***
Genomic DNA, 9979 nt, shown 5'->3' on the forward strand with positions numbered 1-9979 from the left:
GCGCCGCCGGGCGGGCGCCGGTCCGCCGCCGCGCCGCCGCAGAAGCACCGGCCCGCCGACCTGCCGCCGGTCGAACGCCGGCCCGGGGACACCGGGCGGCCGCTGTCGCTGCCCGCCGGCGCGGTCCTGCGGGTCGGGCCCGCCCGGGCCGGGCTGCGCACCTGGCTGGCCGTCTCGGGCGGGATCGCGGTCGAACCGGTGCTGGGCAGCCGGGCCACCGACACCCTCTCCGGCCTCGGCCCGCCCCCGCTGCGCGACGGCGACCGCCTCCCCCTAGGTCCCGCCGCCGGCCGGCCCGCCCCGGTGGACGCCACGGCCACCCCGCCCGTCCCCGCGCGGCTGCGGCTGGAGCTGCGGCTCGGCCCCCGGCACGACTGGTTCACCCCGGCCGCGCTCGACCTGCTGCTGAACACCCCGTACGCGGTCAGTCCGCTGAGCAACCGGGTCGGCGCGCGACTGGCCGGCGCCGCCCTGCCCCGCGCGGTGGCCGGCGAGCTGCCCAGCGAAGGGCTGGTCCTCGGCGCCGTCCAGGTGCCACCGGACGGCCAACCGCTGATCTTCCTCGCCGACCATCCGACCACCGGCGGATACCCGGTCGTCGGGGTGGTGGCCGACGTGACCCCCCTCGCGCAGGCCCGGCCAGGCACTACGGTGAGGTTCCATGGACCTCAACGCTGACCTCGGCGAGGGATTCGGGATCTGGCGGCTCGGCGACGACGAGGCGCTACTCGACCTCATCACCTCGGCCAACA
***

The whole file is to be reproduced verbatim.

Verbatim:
Genomic DNA, 9979 nt, shown 5'->3' on the forward strand with positions numbered 1-9979 from the left:
GCGCCGCCGGGCGGGCGCCGGTCCGCCGCCGCGCCGCCGCAGAAGCACCGGCCCGCCGACCTGCCGCCGGTCGAACGCCGGCCCGGGGACACCGGGCGGCCGCTGTCGCTGCCCGCCGGCGCGGTCCTGCGGGTCGGGCCCGCCCGGGCCGGGCTGCGCACCTGGCTGGCCGTCTCGGGCGGGATCGCGGTCGAACCGGTGCTGGGCAGCCGGGCCACCGACACCCTCTCCGGCCTCGGCCCGCCCCCGCTGCGCGACGGCGACCGCCTCCCCCTAGGTCCCGCCGCCGGCCGGCCCGCCCCGGTGGACGCCACGGCCACCCCGCCCGTCCCCGCGCGGCTGCGGCTGGAGCTGCGGCTCGGCCCCCGGCACGACTGGTTCACCCCGGCCGCGCTCGACCTGCTGCTGAACACCCCGTACGCGGTCAGTCCGCTGAGCAACCGGGTCGGCGCGCGACTGGCCGGCGCCGCCCTGCCCCGCGCGGTGGCCGGCGAGCTGCCCAGCGAAGGGCTGGTCCTCGGCGCCGTCCAGGTGCCACCGGACGGCCAACCGCTGATCTTCCTCGCCGACCATCCGACCACCGGCGGATACCCGGTCGTCGGGGTGGTGGCCGACGTGACCCCCCTCGCGCAGGCCCGGCCAGGCACTACGGTGAGGTTCCATGGACCTCAACGCTGACCTCGGCGAGGGATTCGGGATCTGGCGGCTCGGCGACGACGAGGCGCTACTCGACCTCATCACCTCGGCCAACA